According to the report, about 50% of the new clean energy jobs (and 40% of the federal investments) are centered on new projects in low-income communities. About 13% of the new clean energy jobs (and 9% of the projects) are located in Michigan’s rural communities.

Granholm recently wrapped up a two-day tour where she traveled the state—alongside other leaders like Fain and Whitmer—to talk about the impact of Biden’s clean energy investments, and how Michigan plans to take advantage of the nationwide “electric vehicle revolution.”

During the trip, Granholm announced a $1.5 billion loan from the Biden administration to reopen the Palisades Nuclear Power Plant, which would be the first nuclear plant in the US to close and reopen. State officials said the project will protect 600 union jobs, support an additional 1,100 jobs in the community, and, once operational, provide clean, reliable energy to 800,000 homes. 


“It’s amazing that policy actually works,” US Secretary of Energy Jennifer Granholm said during a press conference in Lansing. Granholm joined state and federal officials in Michigan this week to announce a new, federal training program designed to help prepare more Michigan workers for battery manufacturing jobs. She said the new initiative is all part of a strategy from President Joe Biden’s administration to help create jobs and ensure a smooth transition to electric vehicles across the country.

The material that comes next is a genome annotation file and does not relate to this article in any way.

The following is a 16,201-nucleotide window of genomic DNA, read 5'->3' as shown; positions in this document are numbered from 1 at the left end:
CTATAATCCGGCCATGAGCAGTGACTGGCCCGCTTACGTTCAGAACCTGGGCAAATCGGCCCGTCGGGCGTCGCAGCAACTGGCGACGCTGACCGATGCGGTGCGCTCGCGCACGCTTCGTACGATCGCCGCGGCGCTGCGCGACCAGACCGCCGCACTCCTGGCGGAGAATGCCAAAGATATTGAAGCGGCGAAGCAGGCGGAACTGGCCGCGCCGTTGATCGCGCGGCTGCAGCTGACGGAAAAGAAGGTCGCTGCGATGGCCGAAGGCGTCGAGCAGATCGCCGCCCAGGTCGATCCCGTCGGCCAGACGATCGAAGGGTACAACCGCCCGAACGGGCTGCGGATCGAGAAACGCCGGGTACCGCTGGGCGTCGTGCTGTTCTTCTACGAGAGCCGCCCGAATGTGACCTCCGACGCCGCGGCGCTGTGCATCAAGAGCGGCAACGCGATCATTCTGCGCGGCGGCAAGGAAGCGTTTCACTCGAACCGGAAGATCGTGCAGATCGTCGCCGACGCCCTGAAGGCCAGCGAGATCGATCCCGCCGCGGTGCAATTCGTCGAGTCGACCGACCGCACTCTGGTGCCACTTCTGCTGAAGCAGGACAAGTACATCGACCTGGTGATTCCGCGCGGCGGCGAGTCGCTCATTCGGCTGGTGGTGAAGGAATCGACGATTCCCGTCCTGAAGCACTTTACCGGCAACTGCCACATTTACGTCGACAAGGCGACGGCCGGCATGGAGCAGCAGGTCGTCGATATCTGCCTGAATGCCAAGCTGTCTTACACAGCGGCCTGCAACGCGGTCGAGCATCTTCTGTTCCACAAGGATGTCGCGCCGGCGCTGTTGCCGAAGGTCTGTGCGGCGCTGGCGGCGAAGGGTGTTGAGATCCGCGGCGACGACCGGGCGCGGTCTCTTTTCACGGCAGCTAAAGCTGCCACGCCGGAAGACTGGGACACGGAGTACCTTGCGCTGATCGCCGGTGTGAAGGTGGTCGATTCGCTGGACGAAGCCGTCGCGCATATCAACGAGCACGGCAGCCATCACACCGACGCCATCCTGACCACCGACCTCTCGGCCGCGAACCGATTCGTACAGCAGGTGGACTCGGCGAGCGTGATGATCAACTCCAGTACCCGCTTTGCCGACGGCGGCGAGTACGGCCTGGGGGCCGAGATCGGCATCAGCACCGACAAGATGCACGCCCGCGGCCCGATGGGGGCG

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Granholm also announced a $5 million investment by the Department of Energy for Biden’s Battery Workforce Initiative that will support new training programs for EV battery assembly, which Whitmer said will be key to ensuring Michigan workers are prepared for new jobs.

“Together, we’re showing the world that Michigan is a place for companies to invest and for workers to find good paying jobs, great union jobs,” Whitmer said in a statement. 

READ MORE: Michigan outshines 48 states in fight for federal clean energy funding

For the latest Michigan news, follow The ‘Gander on Twitter.

Follow Political Correspondent Kyle Kaminski here.


  • Kyle Kaminski

    Kyle Kaminski is an award-winning investigative journalist with more than a decade of experience covering news across Michigan. Prior to joining The ‘Gander, Kyle worked as the managing editor at City Pulse in Lansing and as a reporter for the Traverse City Record-Eagle.